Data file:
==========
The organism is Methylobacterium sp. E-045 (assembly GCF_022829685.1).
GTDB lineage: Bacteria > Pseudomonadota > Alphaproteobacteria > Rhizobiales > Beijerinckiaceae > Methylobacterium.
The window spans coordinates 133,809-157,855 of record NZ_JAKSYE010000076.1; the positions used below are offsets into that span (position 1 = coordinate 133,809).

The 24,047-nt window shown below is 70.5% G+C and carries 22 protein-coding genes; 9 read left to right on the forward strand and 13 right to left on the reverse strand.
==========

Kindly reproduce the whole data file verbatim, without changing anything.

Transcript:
The organism is Methylobacterium sp. E-045 (assembly GCF_022829685.1).
GTDB lineage: Bacteria > Pseudomonadota > Alphaproteobacteria > Rhizobiales > Beijerinckiaceae > Methylobacterium.
The window spans coordinates 133,809-157,855 of record NZ_JAKSYE010000076.1; the positions used below are offsets into that span (position 1 = coordinate 133,809).

The 24,047-nt window shown below is 70.5% G+C and carries 22 protein-coding genes; 9 read left to right on the forward strand and 13 right to left on the reverse strand.